Sunsets and pastels

Dream your dreams, dearest child, as you paint the sky with your colours.

See, you can be anything. You can paint and create anything your heart desires, dearest one.

You may not draw the picture with paint, crayons or pencils, but you draw with words.

You see the world, and you see pictures of love. Of hope. Of joy.

Dearest one, tell those stories with the hope, love, and joy that you feel. So paint the sky with your words, paint each and every cloud with love.

Paint the sky. Draw hope in the stars. Draw the smiles and laughter of loved ones in the sunshine.

Draw the joy you feel, the anchoring feeling of digging your toes in the sand when you watch sunsets.

Because those are the stories that come alive every time you see a sunset whenever you look out a window, dearest one.

Yours,
Sophia x

berlin-liebeheart

Dear Berlin

“You are crazy my child, you need to go to Berlin.” – Franz von Suppé

Dear Berlin,

It’s been a while since I’ve last visited you, but I’ve been thinking of you recently.

Thinking about the memories I’ve made over the years surrounding by the grey concrete, the red symbols from the communist age and the dirty snow covered pavement.

A cityscape where nowadays you see more greenery is poking its head around the corner, between the tall grey buildings, as if to say “Hello”. No matter what season it is.

Memories made in a place with its history deeply seeped into the buildings, oozing through the cracks.

Thinking about whenever you take a walk through Berlin, and you’ll find something in every corner. Where the soundtrack to your walk is the many different languages being spoken. Where each suburb has its own little idea of what Berlin is about.

The rough edges juxtaposed with the smooth architecture of better times. Where the eccentric and crazy live alongside the ordinary. The loud sits with the quiet.

Where you have the possibility to quickly escape into the countryside, surrounded by the never-ending possibilities.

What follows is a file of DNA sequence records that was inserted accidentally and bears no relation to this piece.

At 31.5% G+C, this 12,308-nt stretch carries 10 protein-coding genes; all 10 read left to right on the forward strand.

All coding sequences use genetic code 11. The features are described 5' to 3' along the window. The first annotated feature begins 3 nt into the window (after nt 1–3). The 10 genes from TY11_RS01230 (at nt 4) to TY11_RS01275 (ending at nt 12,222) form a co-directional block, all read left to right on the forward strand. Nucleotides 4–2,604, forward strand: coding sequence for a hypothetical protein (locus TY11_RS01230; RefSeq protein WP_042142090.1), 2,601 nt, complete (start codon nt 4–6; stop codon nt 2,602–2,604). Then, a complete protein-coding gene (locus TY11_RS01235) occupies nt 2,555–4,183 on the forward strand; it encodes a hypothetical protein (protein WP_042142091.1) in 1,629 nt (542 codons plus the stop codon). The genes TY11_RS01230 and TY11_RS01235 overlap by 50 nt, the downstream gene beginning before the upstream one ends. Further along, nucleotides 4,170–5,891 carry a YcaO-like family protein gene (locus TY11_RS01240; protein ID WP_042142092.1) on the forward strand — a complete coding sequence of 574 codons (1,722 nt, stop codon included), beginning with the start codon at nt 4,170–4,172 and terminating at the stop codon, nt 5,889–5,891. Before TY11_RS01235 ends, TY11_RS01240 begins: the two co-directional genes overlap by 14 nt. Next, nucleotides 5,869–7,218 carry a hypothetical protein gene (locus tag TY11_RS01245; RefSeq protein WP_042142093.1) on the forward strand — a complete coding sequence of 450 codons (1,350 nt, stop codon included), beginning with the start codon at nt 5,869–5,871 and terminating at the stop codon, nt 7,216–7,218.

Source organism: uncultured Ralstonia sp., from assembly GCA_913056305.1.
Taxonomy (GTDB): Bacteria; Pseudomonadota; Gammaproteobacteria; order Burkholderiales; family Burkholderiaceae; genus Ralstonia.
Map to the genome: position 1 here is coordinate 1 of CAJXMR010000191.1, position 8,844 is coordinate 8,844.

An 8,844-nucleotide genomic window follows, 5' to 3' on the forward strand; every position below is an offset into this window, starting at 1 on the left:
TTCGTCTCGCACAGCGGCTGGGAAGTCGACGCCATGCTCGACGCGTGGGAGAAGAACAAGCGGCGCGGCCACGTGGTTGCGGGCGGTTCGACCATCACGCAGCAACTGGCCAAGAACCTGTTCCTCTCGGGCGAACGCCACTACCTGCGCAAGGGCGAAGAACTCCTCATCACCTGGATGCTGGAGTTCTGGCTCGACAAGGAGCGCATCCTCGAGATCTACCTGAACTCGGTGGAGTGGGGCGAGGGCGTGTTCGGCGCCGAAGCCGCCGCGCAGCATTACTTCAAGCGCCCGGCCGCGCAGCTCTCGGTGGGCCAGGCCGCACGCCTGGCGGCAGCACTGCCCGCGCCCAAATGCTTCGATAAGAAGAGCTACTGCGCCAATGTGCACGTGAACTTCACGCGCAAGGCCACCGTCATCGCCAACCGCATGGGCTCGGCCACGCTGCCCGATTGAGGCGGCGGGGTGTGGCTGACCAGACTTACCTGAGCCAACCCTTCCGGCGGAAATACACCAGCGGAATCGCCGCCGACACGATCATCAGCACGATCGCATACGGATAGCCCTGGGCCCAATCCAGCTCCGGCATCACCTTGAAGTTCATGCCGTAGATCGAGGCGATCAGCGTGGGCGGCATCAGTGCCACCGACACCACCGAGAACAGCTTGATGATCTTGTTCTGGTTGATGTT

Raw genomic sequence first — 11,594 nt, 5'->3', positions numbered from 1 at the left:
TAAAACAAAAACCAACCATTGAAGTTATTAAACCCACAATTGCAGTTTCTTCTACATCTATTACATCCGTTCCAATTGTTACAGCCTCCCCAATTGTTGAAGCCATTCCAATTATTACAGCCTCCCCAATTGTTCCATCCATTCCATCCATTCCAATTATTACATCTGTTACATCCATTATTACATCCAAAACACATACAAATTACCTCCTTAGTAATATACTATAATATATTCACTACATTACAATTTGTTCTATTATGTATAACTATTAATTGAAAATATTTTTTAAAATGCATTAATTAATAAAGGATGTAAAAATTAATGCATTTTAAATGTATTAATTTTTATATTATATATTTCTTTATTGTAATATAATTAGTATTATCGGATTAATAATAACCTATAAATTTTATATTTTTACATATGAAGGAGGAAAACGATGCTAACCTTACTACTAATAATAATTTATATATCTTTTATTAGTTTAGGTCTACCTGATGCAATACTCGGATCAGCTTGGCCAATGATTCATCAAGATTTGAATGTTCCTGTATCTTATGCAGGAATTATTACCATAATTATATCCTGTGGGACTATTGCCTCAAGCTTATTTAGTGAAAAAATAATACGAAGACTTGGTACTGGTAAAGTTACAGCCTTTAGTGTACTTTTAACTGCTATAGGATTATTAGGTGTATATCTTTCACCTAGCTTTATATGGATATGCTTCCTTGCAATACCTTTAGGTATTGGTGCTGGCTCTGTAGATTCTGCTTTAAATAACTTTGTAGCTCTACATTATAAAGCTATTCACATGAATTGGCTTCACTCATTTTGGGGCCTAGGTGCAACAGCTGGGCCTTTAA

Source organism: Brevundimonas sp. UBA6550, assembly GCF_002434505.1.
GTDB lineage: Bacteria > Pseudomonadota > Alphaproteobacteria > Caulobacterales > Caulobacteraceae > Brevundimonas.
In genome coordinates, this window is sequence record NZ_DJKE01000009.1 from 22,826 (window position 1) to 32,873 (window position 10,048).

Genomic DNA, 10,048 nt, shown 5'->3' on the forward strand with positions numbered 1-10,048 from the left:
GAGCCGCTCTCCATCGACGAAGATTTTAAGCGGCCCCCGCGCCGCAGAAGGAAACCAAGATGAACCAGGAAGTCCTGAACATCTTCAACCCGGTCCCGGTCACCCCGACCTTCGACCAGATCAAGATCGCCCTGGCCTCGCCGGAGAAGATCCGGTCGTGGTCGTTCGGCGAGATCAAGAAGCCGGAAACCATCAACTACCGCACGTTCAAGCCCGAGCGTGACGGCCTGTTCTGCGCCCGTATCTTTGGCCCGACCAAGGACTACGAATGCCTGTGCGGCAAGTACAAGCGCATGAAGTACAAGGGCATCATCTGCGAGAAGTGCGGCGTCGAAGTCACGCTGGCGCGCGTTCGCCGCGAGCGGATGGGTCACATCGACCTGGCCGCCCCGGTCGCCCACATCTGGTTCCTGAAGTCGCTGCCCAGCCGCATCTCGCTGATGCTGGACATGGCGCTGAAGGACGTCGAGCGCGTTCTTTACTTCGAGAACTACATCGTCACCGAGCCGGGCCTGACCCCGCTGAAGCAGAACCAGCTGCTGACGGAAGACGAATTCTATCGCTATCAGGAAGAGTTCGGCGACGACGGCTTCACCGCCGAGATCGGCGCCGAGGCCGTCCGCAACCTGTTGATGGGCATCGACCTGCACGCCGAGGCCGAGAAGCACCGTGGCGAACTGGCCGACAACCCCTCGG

Where at the same time, you’re a city where you could quickly find where everything is happening.

Where independence runs through the city’s vein, that quiet restlessness against the feeling of being constrained by barriers. That quiet beating of an independent heart that saw a wall torn down.

Memories made in a city that shaped you. A city with all its quirks that somehow finds it’s way under your skin.

So until we meet again Berlin, I’ll keep those impressions close to my heart.

Yours,
Sophia x

liebeheart-teaching-narrative

Stories and identities

Narratives. They are what defines where you’ve come from and where you want to go.

It is a central part of your identity. Each story that is told by others to you shapes your narrative little by little as you make meaning of their story.

Stories are how you navigate the many paths to get where you are now. They are how you connect with people who might have taken a similar path or those who simply want to understand you.

Stories are what makes teachers who they are. Get a teacher to tell you a story of a class they taught, then you glimpse a summary of who they are.

Stories will tell you the hopes, fears and beliefs of the storyteller. We make meaning out of life through stories.

One of my uni tasks this week was to reflect on our own teacher’s identity, our own narrative. Sitting in a classroom, with people whose narrative seem to have been created quite easily, I felt myself asking – “What is my story? What’s my teacher’s identity?”

When my professional identities include a communications professional, a journalist by training, and an economist.

How do you melt these professional identities into a teacher’s identity?

I find myself asking myself in dark moments: “Can I call myself an economics teacher? A media teacher? A teacher?”

But this morning, I had a realisation.

Yes. Yes, I can call myself a teacher.

Because I’ve always been a teacher. It’s always been hidden in my personal narrative.

I remember being young, sitting next to mum as she was marking assignments and essays. Being allowed to spellcheck her PhD drafts as a child. Making my scribble marks in red pen as a toddler on mum and dad’s postgraduate work. (Unconsciously marking their work perhaps?)

I remember being 13 and teaching my baby sister how to say words. I remember helping her with her homework during primary school.

I remember teaching media relation workshops during university.

So I can say I’m a teacher because I’ve always been one.

What my teacher’s identity is, what my narrative is, is something I’m discovering more and more as I embark on my DipEd.

I don’t have a fully formed “this is my narrative” yet, and I don’t know (yet) what it encapsulates but I do know this:

I am an economics and a media teacher. I am a teacher because I want to teach kids something I’m passionate in. I am a teacher because I always want to encourage learning in our kids.

Yours,
Sophia x

(Feature Image taken by Steven Chew Photography.)

study-liebeheart

Dear study

Dear study,